Imaging of biological specimens from the field, whether in their natural habitats or in the collections or laboratory rooms, plays a key role in the study of organisms and their conservation.
On 1-2 December 2022, six junior staff of the UPLB Museum of Natural History attended the hands-on training “Introduction to Biological Imaging,” facilitated by Florante A. Cruz, University Extension Specialist II. The event is part of the LAKSAMBUHAY Workshop which held its first session on 28 November 2022.
To enable the staff members in practicing the basics of manual photography, Cruz gave a lecture on how to control camera aperture, shutter speed, and ISO. Basic parts and accessories of the camera were also explained in detail.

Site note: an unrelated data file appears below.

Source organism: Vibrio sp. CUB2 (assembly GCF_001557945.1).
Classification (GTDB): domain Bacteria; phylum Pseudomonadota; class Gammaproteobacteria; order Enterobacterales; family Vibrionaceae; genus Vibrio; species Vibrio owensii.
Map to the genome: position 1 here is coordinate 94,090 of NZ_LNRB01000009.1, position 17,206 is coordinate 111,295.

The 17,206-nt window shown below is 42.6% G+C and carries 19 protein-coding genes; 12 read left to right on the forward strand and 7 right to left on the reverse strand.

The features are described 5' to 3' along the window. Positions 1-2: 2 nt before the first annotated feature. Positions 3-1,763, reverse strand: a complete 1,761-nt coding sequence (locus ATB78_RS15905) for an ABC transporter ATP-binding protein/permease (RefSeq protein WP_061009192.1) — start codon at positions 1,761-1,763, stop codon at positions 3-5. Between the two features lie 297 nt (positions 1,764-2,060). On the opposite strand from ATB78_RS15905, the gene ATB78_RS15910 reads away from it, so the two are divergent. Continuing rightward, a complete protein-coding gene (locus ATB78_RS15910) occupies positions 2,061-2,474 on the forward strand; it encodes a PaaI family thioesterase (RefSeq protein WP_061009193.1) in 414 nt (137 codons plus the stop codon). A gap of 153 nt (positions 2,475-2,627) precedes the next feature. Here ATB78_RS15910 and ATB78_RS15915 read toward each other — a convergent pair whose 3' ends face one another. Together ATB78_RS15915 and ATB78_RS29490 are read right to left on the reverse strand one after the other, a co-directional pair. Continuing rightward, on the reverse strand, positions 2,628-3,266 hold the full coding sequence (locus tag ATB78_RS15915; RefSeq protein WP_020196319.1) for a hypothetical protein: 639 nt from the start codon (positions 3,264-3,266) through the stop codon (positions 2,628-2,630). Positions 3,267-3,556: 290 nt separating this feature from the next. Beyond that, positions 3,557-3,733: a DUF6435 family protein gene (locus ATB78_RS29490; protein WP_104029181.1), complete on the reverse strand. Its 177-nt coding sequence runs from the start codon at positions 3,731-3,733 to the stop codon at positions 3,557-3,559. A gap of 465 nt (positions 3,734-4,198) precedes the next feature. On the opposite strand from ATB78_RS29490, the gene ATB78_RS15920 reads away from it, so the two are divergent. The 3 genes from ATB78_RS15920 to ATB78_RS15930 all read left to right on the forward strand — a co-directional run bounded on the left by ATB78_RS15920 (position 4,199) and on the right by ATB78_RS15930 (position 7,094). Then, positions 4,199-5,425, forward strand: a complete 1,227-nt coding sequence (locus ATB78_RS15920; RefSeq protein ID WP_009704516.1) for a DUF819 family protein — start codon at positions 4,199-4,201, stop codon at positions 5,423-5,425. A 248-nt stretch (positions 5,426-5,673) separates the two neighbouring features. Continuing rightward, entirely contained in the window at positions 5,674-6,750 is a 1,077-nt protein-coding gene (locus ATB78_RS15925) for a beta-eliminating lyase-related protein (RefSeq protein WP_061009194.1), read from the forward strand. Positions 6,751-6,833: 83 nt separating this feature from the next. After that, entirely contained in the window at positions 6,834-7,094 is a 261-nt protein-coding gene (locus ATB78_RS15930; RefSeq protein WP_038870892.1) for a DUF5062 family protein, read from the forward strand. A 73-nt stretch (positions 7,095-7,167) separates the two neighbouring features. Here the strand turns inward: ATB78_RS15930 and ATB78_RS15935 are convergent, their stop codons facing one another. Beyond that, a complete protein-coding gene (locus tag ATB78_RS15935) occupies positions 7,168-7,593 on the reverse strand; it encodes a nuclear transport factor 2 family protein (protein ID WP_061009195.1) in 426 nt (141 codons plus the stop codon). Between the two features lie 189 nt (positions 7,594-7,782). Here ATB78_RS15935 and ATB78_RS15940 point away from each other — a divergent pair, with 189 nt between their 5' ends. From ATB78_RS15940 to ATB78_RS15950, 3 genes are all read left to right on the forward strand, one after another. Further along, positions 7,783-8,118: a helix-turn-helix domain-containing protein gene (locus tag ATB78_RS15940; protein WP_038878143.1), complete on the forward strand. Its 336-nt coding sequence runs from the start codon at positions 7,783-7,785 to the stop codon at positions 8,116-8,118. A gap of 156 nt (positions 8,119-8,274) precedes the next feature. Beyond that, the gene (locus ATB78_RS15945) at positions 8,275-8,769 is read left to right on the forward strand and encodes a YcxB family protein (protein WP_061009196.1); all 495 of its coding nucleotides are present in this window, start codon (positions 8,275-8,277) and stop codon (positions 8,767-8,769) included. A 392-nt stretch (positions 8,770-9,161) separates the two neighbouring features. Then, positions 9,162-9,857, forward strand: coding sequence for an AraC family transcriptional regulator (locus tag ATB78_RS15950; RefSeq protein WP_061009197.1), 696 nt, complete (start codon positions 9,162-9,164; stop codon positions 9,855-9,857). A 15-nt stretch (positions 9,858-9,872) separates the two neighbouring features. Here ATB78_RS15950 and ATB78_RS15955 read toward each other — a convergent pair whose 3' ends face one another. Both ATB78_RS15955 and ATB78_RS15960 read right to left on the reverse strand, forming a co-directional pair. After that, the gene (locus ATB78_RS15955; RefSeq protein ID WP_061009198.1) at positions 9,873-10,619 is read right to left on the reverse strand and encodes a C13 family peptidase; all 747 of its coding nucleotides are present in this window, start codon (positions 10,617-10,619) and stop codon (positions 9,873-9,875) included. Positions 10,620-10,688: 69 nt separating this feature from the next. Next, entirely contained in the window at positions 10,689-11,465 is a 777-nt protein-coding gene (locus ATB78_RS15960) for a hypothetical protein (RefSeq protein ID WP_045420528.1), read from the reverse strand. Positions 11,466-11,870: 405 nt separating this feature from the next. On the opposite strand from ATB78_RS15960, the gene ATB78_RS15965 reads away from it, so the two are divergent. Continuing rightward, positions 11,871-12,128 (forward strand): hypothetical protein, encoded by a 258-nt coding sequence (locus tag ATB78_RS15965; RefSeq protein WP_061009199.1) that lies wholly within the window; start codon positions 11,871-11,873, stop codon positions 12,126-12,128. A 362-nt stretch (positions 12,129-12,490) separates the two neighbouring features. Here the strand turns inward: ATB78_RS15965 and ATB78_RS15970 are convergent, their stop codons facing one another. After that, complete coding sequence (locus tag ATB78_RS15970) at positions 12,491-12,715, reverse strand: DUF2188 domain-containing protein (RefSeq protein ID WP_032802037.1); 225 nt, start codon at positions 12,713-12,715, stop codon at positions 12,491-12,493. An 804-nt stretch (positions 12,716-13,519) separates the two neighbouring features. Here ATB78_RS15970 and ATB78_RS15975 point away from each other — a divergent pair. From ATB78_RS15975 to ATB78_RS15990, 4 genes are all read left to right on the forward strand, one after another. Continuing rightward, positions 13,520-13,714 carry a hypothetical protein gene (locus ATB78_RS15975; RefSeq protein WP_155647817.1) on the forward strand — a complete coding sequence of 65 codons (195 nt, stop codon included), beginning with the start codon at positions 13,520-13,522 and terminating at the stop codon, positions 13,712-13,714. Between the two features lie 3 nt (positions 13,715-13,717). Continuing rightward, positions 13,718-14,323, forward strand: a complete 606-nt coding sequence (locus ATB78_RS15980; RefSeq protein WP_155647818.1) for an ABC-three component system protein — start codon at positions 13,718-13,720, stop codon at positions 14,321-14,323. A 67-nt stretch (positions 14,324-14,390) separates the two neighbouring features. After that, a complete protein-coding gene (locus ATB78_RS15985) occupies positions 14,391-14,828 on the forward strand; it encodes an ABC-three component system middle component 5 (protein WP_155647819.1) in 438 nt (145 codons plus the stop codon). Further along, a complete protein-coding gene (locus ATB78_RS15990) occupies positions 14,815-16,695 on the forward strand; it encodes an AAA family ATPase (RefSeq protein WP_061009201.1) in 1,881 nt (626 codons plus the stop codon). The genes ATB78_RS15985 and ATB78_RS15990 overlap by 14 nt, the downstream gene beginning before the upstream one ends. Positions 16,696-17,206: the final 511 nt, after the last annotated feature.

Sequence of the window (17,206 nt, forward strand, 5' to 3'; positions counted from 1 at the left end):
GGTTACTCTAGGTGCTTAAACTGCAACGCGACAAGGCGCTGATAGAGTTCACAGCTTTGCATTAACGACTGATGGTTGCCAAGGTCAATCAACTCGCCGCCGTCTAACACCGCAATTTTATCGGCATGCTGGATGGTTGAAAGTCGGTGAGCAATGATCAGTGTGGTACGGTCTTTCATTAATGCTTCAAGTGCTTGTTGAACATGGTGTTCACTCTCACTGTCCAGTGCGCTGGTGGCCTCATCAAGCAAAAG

“Taking photos of biological subjects, especially in the field where you have unpredictable conditons, becomes a great skill once you have acquired and consistently practiced the basics of photography,” said Cruz.
In discussing the elements of photography, the workshop focused on situations and scenes that field biologists usually document. An 8-hour exercise to familiarize museum staff with taking photographs in the field was done to demonstrate their newly learned concepts and skills.
“Since our staff are doing the workshop as a team, they were encouraged to share experiences, challenges, and successes capturing images of biological subjects,” said Cruz
In line with the LAKSAMBUHAY Workshop’s goal to better equip museum staff in preparing publications for submission to reputable journals, the bio-imaging workshop also focused on ensuring that the photos taken by staff from the field “will conform to requirements set by journals for online and print publication,” Cruz explained.